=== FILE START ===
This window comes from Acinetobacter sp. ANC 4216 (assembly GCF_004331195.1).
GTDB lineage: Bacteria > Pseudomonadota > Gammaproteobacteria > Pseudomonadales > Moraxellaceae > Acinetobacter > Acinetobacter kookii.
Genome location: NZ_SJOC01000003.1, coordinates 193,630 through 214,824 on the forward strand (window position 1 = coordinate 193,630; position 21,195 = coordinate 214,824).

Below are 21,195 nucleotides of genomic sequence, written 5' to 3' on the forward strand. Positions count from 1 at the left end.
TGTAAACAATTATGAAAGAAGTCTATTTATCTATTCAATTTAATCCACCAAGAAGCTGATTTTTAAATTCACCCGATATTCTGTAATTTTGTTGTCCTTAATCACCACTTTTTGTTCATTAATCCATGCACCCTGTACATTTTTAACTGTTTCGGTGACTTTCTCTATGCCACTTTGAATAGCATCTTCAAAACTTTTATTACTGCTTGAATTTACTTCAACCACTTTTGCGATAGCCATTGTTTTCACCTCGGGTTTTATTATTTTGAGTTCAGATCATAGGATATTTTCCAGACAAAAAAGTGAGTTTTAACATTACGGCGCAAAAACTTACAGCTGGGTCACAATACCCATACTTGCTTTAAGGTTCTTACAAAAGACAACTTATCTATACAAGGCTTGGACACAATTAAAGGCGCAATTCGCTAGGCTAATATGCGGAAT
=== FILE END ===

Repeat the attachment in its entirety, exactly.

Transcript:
This window comes from Acinetobacter sp. ANC 4216 (assembly GCF_004331195.1).
GTDB lineage: Bacteria > Pseudomonadota > Gammaproteobacteria > Pseudomonadales > Moraxellaceae > Acinetobacter > Acinetobacter kookii.
Genome location: NZ_SJOC01000003.1, coordinates 193,630 through 214,824 on the forward strand (window position 1 = coordinate 193,630; position 21,195 = coordinate 214,824).

Below are 21,195 nucleotides of genomic sequence, written 5' to 3' on the forward strand. Positions count from 1 at the left end.
TGTAAACAATTATGAAAGAAGTCTATTTATCTATTCAATTTAATCCACCAAGAAGCTGATTTTTAAATTCACCCGATATTCTGTAATTTTGTTGTCCTTAATCACCACTTTTTGTTCATTAATCCATGCACCCTGTACATTTTTAACTGTTTCGGTGACTTTCTCTATGCCACTTTGAATAGCATCTTCAAAACTTTTATTACTGCTTGAATTTACTTCAACCACTTTTGCGATAGCCATTGTTTTCACCTCGGGTTTTATTATTTTGAGTTCAGATCATAGGATATTTTCCAGACAAAAAAGTGAGTTTTAACATTACGGCGCAAAAACTTACAGCTGGGTCACAATACCCATACTTGCTTTAAGGTTCTTACAAAAGACAACTTATCTATACAAGGCTTGGACACAATTAAAGGCGCAATTCGCTAGGCTAATATGCGGAAT